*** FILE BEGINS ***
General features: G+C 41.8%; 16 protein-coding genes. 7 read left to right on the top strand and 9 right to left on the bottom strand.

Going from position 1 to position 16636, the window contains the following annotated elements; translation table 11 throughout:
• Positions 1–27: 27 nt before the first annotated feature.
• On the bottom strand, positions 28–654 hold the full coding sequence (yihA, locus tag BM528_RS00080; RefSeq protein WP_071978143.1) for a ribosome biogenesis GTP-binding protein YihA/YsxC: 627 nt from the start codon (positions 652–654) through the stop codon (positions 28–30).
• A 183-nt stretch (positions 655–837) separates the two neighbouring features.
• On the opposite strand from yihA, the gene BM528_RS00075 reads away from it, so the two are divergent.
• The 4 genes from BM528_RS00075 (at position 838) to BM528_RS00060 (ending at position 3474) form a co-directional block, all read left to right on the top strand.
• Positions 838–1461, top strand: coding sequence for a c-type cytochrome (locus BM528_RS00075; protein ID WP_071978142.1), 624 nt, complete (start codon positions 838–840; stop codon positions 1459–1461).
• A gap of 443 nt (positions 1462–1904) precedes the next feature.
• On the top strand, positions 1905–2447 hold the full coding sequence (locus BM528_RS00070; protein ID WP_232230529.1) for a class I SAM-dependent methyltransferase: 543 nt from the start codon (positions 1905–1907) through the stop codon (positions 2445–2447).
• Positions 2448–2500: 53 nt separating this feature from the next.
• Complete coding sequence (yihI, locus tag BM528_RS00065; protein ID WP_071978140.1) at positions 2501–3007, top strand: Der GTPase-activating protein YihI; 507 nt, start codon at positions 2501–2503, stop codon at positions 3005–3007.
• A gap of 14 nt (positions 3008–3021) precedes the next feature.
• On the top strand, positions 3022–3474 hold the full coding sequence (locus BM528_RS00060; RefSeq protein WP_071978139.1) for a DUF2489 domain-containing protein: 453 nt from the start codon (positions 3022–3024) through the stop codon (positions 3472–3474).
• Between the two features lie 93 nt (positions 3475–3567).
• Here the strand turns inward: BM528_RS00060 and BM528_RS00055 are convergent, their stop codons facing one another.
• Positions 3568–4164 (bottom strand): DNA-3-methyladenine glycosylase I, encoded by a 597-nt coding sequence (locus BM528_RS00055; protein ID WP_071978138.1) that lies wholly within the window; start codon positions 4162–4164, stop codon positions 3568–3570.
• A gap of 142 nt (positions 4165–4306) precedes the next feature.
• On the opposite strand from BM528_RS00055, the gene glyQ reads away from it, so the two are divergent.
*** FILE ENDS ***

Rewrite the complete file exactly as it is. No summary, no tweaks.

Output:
General features: G+C 41.8%; 16 protein-coding genes. 7 read left to right on the top strand and 9 right to left on the bottom strand.

Going from position 1 to position 16636, the window contains the following annotated elements; translation table 11 throughout:
• Positions 1–27: 27 nt before the first annotated feature.
• On the bottom strand, positions 28–654 hold the full coding sequence (yihA, locus tag BM528_RS00080; RefSeq protein WP_071978143.1) for a ribosome biogenesis GTP-binding protein YihA/YsxC: 627 nt from the start codon (positions 652–654) through the stop codon (positions 28–30).
• A 183-nt stretch (positions 655–837) separates the two neighbouring features.
• On the opposite strand from yihA, the gene BM528_RS00075 reads away from it, so the two are divergent.
• The 4 genes from BM528_RS00075 (at position 838) to BM528_RS00060 (ending at position 3474) form a co-directional block, all read left to right on the top strand.
• Positions 838–1461, top strand: coding sequence for a c-type cytochrome (locus BM528_RS00075; protein ID WP_071978142.1), 624 nt, complete (start codon positions 838–840; stop codon positions 1459–1461).
• A gap of 443 nt (positions 1462–1904) precedes the next feature.
• On the top strand, positions 1905–2447 hold the full coding sequence (locus BM528_RS00070; protein ID WP_232230529.1) for a class I SAM-dependent methyltransferase: 543 nt from the start codon (positions 1905–1907) through the stop codon (positions 2445–2447).
• Positions 2448–2500: 53 nt separating this feature from the next.
• Complete coding sequence (yihI, locus tag BM528_RS00065; protein ID WP_071978140.1) at positions 2501–3007, top strand: Der GTPase-activating protein YihI; 507 nt, start codon at positions 2501–2503, stop codon at positions 3005–3007.
• A gap of 14 nt (positions 3008–3021) precedes the next feature.
• On the top strand, positions 3022–3474 hold the full coding sequence (locus BM528_RS00060; RefSeq protein WP_071978139.1) for a DUF2489 domain-containing protein: 453 nt from the start codon (positions 3022–3024) through the stop codon (positions 3472–3474).
• Between the two features lie 93 nt (positions 3475–3567).
• Here the strand turns inward: BM528_RS00060 and BM528_RS00055 are convergent, their stop codons facing one another.
• Positions 3568–4164 (bottom strand): DNA-3-methyladenine glycosylase I, encoded by a 597-nt coding sequence (locus BM528_RS00055; protein ID WP_071978138.1) that lies wholly within the window; start codon positions 4162–4164, stop codon positions 3568–3570.
• A gap of 142 nt (positions 4165–4306) precedes the next feature.
• On the opposite strand from BM528_RS00055, the gene glyQ reads away from it, so the two are divergent.